Create a micro-business, with micro-money … for micro-customers
I had an interesting discussion on Twitter today after I posed the following question:
Small businesses are often quick to adopt new mobile technology but slow to use it to its full potential, why don’t the have apps?
I had my own assumptions, such as the barriers of cost and time. I’ve also discussed the value of mobile apps with a number small business owners over the last year. So I wasn’t surprised that the perceived cost of implementation and fear of investing in technology which isn’t proven for their particular niche were the top responses.

We reassure potential clients with phrases like “Apps delivered on time and on budget”, “Mobilise with low cost, cloud based, template apps”, and “Write once. Deploy on any device” yet, in Wellington, 37% of business don’t have a web presence. The likelihood of those SMBs wanting a mobile app is infinitesimal. Of the businesses that Splace have approached, that have a websites, the response were “What’s a mobile app?” and “We don’t see how that’s going to be of value to us”.

Even with smartphone ownership doubling in the past year engaging with New Zealand’s long tail is more about personal will power, trying to convince them of the benefits, than working with them in creating value for their business.

If you’re to believe the information prevalent on the internet, the solution to this is providing value for potential clients is metrics. Traffic and conversions, fan and followers, conversation participation, and social reach are all required key performance indicators your clients should know. This is, of course, an inflated view created by marketeers. I suspect most SMBs are like us, content that they have a regular income and a few trustworthy clients.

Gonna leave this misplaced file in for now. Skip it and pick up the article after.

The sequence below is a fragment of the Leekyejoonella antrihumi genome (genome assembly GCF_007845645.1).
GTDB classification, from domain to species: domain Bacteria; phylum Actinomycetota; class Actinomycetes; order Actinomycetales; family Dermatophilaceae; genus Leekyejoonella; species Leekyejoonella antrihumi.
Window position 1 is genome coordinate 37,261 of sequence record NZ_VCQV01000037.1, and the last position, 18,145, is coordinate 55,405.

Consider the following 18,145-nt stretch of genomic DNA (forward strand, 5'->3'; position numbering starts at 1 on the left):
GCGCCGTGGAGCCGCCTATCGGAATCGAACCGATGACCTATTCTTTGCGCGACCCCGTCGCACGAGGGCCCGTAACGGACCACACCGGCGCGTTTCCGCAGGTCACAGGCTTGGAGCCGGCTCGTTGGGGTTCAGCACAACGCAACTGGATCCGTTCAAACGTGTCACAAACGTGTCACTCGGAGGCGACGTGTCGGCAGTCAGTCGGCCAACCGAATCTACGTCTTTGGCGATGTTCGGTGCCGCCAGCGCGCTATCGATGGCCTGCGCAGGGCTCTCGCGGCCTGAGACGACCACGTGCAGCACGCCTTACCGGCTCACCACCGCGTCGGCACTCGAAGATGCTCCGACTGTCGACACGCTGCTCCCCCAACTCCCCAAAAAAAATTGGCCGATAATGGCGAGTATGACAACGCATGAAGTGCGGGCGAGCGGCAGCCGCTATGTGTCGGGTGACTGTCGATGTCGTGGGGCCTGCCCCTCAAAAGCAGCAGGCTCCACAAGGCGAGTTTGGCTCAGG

At Splace we have been building mobile apps since 2004 and web sites from 1997. I have seen many synergies since Apple released the iPhone SDK with the rise of the mobile app revolution and the birth of the web design/development business. Once upon a time business were struggling with legacy systems and the newly formed internet, now it’s the transition from web apps to mobile devices. We know that native apps create a far better user experience than web sites formatted for small devices yet SMBs will often leverage their web development company to build their mobile presence. The reality is, however, that the birth of the web design/development business was merely the bridge between legacy system development and mobile app development. Of those who venture into native apps, most will use someone via word of mouth or even Facebook. Others will pay a family member to produce their app. This again, is a rehash of the experiences of the early days of the web.

We are all running a micro-business every time we engage in online auctions

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